Gig Harbor High grad Mark Sluys had a summer business consulting internship all lined up in Seattle.
But the Brown University junior decided work could wait, at least for now. So he earned a spot on the Lafayette Aviators’ roster in the Prospect League in Lafayette, Indiana.
“I’m going to be able to work the rest of my life, but I only have so many years to play baseball,” Sluys said.
He played his way into a full contract as a catcher and third baseman. Then, two of the catchers went down with injuries, catapulting Sluys into a daily role as the team’s starting catcher, instead of splitting time and moving around the diamond. He’s flourished since, hitting .295 with two home runs, seven doubles and 25 RBIs in 35 games.
He was named to the Prospect League All-Star team.
“I have so much confidence at the plate right now,” Sluys said.
Sluys, who is an excellent defensive player, hasn’t always been a good hitter. Up until his junior year of high school, he said he was actually pretty awful.
“I switched summer programs, moved to the Pierce County Diamondjacks,” Sluys said of his improvement during high school. “(Joey Swanson) is a great hitting coach. Everyone had already told me I was a solid baseball player. But he said, ‘We have to work to do, but you’re definitely a D-I player.’ No one had ever told me that. He gave me a lot of confidence. That made me want to work to become a better hitter.”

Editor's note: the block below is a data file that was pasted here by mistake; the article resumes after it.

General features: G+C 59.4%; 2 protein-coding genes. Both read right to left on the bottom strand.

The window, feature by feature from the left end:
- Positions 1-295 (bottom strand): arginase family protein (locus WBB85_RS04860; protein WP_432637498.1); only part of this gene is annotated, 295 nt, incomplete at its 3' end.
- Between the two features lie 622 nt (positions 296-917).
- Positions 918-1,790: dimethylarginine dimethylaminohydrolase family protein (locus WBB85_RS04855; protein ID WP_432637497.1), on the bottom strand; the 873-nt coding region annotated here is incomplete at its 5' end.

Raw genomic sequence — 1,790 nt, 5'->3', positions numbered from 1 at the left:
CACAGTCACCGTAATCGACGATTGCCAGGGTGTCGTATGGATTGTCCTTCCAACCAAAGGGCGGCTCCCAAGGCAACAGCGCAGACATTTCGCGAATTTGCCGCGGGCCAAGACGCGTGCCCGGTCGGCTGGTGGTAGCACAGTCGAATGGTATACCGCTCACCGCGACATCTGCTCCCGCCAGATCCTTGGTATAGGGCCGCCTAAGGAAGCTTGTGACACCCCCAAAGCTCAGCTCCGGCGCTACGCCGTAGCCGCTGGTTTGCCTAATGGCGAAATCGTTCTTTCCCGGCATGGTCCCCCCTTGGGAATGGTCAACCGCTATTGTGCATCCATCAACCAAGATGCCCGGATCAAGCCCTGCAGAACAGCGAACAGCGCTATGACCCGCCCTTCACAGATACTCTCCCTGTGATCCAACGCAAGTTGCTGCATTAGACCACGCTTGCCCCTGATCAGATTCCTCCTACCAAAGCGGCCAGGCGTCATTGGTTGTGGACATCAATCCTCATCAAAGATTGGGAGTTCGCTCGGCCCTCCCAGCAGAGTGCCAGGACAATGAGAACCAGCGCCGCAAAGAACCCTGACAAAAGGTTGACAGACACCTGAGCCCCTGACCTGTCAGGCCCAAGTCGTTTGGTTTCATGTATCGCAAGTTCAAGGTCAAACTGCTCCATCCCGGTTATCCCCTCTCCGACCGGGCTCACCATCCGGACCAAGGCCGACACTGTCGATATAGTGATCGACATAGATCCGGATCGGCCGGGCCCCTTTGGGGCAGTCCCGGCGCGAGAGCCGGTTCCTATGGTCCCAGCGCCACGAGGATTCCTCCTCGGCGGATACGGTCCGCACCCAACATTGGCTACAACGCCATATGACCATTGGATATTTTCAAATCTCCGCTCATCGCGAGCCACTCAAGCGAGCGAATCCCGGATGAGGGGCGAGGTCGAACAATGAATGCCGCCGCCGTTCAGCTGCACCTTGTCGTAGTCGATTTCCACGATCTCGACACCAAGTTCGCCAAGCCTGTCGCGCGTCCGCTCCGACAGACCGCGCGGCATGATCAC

Sluys’ father, John Sluys, attended Purdue University in Indiana. Maybe there’s something special about Lafayette for the Sluys family, because Mark has been tearing the cover off the baseball this summer.
“I’m driving balls — I have quite a few doubles, hitting for extra base hits, driving in runs,” Sluys said. “It’s been a huge confidence builder, facing guys from schools like Ohio State, guys throwing 95-96 (miles per hour). Being able to succeed and have good at bats and be consistent, and just knowing I belong, has been big.”
The All-Star game ended up only lasting four innings due to inclement weather. Sluys was the starting catcher. He only had one at bat — a 12-pitch AB that ended in a strikeout. He said despite the game being cut short, everyone had a good time.
Sluys has two years remaining at Brown.
“I love it there,” he said. “I really love school. Baseball has been good.”
Playing time has been somewhat hard to come by, as Sluys has been stuck behind some talented upperclassmen. But going into his junior year, he expects to be an everyday player and show what he can do.
“I feel like, honestly, going into freshman year, there was a big change with the speed of the game,” Sluys said. “I wasn’t prepared for it. My sophomore year, I was ready to play — I just felt like I was stuck. I expect to play a lot this year.”
Brown finished last season with a 9-11 record in conference. Sluys is hoping the Bears can take the next step during his junior and senior seasons.
“The biggest goal is to win an Ivy League championship,” Sluys said. “I just think being able to win the Ivy League and go to a regional game would be huge. I want to play every day and help contribute to my team.”